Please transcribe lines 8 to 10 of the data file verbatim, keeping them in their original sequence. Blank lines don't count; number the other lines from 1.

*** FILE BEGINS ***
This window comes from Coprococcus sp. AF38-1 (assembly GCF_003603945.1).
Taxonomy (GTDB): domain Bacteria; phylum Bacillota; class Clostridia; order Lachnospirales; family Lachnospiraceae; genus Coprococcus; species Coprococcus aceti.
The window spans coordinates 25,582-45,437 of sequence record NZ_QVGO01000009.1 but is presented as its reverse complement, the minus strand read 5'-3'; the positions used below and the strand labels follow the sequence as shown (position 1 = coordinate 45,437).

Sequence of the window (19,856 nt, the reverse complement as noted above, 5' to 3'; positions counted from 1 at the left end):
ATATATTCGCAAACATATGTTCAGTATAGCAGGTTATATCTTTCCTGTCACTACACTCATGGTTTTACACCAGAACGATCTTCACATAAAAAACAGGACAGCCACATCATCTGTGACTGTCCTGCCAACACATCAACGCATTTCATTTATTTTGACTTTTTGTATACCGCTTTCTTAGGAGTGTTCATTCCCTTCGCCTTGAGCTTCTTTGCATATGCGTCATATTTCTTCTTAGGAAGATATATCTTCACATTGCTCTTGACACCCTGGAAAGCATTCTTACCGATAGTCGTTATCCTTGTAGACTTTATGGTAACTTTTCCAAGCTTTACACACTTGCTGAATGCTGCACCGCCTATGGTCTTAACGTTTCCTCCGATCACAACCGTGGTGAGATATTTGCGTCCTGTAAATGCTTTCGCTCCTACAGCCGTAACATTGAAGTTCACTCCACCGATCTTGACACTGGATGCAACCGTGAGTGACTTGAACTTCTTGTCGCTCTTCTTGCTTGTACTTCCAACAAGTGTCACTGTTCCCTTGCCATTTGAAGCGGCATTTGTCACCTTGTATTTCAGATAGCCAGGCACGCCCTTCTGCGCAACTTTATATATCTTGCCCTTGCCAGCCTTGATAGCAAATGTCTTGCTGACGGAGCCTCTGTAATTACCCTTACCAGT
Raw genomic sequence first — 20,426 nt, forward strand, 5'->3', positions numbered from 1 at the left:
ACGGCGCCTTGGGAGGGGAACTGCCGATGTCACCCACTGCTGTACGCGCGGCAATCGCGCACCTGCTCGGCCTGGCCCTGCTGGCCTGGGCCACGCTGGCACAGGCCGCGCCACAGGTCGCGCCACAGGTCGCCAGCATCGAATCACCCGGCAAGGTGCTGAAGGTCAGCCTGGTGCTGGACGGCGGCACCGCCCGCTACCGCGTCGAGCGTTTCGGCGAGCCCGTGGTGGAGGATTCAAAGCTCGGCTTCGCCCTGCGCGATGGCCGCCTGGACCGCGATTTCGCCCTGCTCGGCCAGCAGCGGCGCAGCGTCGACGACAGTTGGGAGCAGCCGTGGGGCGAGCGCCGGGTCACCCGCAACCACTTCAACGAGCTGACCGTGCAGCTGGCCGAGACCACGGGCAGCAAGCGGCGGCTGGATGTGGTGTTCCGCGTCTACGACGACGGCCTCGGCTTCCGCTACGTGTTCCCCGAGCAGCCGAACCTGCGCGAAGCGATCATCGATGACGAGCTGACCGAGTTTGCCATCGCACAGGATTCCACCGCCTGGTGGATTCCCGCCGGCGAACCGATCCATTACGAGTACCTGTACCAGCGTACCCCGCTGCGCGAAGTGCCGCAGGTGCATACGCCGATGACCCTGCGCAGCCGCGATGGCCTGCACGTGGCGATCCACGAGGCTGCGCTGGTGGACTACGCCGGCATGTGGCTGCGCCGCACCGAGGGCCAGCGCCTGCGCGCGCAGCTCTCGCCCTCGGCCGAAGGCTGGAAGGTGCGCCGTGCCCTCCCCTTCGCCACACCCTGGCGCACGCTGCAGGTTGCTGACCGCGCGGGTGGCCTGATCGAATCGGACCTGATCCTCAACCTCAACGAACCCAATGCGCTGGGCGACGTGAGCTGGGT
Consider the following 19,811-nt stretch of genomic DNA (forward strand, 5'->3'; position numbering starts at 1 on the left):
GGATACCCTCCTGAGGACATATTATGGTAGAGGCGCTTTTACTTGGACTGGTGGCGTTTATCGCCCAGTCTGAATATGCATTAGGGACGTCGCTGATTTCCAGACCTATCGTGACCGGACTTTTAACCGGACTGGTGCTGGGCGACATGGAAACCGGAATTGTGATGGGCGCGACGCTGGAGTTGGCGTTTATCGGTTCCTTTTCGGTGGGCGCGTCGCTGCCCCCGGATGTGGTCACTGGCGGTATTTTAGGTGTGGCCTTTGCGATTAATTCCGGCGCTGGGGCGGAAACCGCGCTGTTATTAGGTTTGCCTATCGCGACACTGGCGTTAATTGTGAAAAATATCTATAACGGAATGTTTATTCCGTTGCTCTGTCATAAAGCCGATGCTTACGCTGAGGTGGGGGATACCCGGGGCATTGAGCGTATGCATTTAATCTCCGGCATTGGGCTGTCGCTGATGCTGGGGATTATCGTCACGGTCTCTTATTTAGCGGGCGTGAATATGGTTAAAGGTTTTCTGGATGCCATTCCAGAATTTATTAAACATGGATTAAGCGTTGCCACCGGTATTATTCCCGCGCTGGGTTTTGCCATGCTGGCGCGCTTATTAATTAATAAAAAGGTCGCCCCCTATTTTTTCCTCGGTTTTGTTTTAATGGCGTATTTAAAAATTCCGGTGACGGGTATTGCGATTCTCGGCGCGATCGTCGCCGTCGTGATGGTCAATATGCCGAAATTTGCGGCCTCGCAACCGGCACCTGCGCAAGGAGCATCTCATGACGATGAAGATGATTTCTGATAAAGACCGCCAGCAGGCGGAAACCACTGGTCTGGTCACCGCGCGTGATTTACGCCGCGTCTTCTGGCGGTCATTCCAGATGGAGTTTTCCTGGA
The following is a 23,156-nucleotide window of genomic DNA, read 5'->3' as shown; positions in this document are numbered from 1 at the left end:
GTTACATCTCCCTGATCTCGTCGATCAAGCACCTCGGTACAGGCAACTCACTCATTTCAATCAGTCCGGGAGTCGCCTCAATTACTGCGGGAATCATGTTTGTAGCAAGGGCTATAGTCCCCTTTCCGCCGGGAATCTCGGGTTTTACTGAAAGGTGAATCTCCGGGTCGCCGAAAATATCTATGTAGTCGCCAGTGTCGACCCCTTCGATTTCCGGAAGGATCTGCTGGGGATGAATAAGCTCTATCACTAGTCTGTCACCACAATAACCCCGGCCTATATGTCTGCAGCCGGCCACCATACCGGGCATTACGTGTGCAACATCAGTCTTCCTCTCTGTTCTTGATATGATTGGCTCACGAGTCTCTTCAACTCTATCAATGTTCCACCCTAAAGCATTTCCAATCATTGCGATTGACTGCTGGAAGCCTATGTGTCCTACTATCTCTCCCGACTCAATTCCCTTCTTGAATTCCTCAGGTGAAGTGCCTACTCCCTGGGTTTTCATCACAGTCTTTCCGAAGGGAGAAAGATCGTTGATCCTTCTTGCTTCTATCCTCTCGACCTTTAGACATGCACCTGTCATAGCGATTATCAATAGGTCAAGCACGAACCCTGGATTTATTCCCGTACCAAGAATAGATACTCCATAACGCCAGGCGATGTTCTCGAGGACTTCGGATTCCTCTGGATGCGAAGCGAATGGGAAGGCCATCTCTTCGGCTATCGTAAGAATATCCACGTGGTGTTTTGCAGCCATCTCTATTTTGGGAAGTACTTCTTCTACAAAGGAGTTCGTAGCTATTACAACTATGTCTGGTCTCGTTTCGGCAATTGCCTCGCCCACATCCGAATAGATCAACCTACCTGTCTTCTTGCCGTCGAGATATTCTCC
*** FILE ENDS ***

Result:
Consider the following 19,811-nt stretch of genomic DNA (forward strand, 5'->3'; position numbering starts at 1 on the left):
GGATACCCTCCTGAGGACATATTATGGTAGAGGCGCTTTTACTTGGACTGGTGGCGTTTATCGCCCAGTCTGAATATGCATTAGGGACGTCGCTGATTTCCAGACCTATCGTGACCGGACTTTTAACCGGACTGGTGCTGGGCGACATGGAAACCGGAATTGTGATGGGCGCGACGCTGGAGTTGGCGTTTATCGGTTCCTTTTCGGTGGGCGCGTCGCTGCCCCCGGATGTGGTCACTGGCGGTATTTTAGGTGTGGCCTTTGCGATTAATTCCGGCGCTGGGGCGGAAACCGCGCTGTTATTAGGTTTGCCTATCGCGACACTGGCGTTAATTGTGAAAAATATCTATAACGGAATGTTTATTCCGTTGCTCTGTCATAAAGCCGATGCTTACGCTGAGGTGGGGGATACCCGGGGCATTGAGCGTATGCATTTAATCTCCGGCATTGGGCTGTCGCTGATGCTGGGGATTATCGTCACGGTCTCTTATTTAGCGGGCGTGAATATGGTTAAAGGTTTTCTGGATGCCATTCCAGAATTTATTAAACATGGATTAAGCGTTGCCACCGGTATTATTCCCGCGCTGGGTTTTGCCATGCTGGCGCGCTTATTAATTAATAAAAAGGTCGCCCCCTATTTTTTCCTCGGTTTTGTTTTAATGGCGTATTTAAAAATTCCGGTGACGGGTATTGCGATTCTCGGCGCGATCGTCGCCGTCGTGATGGTCAATATGCCGAAATTTGCGGCCTCGCAACCGGCACCTGCGCAAGGAGCATCTCATGACGATGAAGATGATTTCTGATAAAGACCGCCAGCAGGCGGAAACCACTGGTCTGGTCACCGCGCGTGATTTACGCCGCGTCTTCTGGCGGTCATTCCAGATGGAGTTTTCCTGGA
The following is a 23,156-nucleotide window of genomic DNA, read 5'->3' as shown; positions in this document are numbered from 1 at the left end: